> I also can't help making a comparison with two other popular layout
> frameworks: WPF/XAML, and Android/AXML. In both of these worlds, the markup
> language and the "code-behind" class hierarchy of UI elements are
> absolutely equivalent 1st class citizens. Anything you can do in XAML, you
> can also do in the C# code-behind, whether it be creating controls,
> changing their properties, altering layouts, etc. Likewise in Android/AXML,
> I can (if I choose) create FrameLayouts, RelativeLayouts, TextViews, etc in
> code, and arrange them and manipulate them any way I like, as an
> alternative to creating an AXML designer layout.
> It seems unfortunate that Qt Quick doesn't take this approach, and that the
> "code-behind" experience is so limited. One reason that I've heard why it
> might have been done this way is that a rich and fully public C++ interface
> may have hamstrung the developers too much, as there would be constant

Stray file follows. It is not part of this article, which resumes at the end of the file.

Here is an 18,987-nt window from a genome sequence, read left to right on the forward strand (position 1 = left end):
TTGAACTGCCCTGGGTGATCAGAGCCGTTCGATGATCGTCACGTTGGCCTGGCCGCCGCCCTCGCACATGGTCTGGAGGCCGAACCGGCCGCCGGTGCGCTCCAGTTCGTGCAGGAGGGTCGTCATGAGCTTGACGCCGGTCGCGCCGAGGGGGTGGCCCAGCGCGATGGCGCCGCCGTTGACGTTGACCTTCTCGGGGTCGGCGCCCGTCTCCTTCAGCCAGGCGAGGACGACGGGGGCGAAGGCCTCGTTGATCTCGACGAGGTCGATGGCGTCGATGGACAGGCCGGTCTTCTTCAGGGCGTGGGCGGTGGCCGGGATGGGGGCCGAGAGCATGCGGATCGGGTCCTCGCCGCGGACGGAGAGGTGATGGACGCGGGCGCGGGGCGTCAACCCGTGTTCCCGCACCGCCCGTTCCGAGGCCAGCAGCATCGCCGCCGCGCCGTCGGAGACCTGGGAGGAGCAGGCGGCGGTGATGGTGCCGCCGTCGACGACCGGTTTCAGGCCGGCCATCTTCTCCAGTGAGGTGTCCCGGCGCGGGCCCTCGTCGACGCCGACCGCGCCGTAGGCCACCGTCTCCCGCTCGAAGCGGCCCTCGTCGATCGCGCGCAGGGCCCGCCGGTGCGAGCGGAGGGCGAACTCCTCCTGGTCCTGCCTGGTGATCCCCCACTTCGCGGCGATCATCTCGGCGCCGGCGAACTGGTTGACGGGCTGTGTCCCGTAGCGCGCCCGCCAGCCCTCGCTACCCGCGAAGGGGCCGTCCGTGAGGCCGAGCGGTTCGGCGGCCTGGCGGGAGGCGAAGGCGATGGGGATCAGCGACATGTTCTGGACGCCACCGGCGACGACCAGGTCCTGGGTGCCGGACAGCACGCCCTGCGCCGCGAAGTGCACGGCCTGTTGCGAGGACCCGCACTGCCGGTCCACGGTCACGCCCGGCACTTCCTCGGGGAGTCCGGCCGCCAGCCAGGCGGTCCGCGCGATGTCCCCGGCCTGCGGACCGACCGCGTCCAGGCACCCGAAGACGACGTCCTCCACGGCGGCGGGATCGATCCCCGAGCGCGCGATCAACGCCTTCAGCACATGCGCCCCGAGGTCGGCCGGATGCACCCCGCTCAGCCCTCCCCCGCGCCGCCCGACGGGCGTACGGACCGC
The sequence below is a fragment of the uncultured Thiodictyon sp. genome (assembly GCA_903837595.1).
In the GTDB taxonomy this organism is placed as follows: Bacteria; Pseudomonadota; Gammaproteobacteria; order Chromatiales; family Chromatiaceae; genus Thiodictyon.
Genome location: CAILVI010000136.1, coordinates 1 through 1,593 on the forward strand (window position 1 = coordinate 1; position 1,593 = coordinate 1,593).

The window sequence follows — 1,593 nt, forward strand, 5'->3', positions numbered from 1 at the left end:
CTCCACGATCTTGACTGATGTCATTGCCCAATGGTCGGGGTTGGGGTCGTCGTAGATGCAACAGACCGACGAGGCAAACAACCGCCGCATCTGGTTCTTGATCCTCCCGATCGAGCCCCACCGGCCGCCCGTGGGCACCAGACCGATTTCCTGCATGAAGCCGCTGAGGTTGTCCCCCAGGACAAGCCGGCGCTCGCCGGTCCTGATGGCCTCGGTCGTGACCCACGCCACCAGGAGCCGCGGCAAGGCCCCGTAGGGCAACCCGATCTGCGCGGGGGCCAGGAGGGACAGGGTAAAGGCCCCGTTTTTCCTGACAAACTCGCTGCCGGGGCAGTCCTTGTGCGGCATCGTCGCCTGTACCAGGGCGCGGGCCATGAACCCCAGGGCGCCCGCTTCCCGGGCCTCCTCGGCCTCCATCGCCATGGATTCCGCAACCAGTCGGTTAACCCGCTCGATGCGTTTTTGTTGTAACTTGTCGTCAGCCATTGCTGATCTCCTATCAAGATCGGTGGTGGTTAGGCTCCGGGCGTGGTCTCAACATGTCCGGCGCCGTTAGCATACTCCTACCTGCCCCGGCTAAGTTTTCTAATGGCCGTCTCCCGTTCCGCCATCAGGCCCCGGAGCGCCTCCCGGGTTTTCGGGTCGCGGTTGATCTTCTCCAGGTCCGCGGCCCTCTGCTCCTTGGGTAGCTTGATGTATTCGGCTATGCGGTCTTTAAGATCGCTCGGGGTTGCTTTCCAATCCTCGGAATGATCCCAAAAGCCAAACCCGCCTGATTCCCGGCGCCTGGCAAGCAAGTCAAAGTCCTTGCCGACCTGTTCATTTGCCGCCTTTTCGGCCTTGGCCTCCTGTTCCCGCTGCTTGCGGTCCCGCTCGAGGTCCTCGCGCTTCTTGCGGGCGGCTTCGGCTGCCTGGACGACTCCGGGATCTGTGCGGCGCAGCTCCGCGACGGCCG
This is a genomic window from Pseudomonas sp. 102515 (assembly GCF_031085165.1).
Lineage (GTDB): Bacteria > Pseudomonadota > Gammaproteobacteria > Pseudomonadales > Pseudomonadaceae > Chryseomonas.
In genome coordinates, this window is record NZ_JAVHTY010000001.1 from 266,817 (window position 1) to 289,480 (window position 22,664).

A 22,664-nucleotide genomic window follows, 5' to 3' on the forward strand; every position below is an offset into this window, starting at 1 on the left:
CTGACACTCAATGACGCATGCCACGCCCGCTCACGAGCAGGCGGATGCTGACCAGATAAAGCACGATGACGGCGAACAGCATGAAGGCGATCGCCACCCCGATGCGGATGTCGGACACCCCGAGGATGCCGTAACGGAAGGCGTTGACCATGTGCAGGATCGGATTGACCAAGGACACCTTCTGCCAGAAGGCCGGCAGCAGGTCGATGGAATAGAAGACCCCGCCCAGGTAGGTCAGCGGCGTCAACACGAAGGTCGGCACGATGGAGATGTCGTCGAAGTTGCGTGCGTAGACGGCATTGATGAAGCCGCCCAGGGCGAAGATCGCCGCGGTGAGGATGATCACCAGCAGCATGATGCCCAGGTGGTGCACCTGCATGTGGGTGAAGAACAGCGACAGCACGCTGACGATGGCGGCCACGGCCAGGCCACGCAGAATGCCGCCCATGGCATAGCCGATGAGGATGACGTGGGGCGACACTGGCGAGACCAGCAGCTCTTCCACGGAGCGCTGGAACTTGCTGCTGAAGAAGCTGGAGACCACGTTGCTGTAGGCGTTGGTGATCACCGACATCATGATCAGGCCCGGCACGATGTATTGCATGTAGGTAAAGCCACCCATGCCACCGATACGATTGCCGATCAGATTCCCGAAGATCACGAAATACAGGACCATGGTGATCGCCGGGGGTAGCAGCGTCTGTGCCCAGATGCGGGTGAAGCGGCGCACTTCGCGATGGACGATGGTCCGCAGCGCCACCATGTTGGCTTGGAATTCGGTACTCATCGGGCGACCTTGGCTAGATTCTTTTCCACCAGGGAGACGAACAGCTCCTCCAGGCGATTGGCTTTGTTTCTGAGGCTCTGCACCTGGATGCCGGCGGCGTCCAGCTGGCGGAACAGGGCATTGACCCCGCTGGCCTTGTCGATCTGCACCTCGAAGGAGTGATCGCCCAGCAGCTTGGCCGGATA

> breaking changes from one release to the next. If that's true then I guess
> I understand that, but I would still rather put up with a rich C++
> interface that had breaking changes at new releases, than the relative
> limited C++ interface we have now.

I'm not sure I follow. Declarituce UI is in. QML, React (+JSX)  give you 
decaritive layouts. It convergent evolution of stucture±properties+code

XAML, WPF, Qt Widgets all have structure and properties but no code.  You've 
got to create the objects then in another context, assign code to them. 

If you are taking about how QQuickItems wrap C++ my understanding is that's 
because of the scene graph. My perspective is that the C++ side is better 
before I'm always having to drop from QML to C++ to expose stuff for QML. So I 
really don't understand your issue?
Interest mailing list

Reply via email to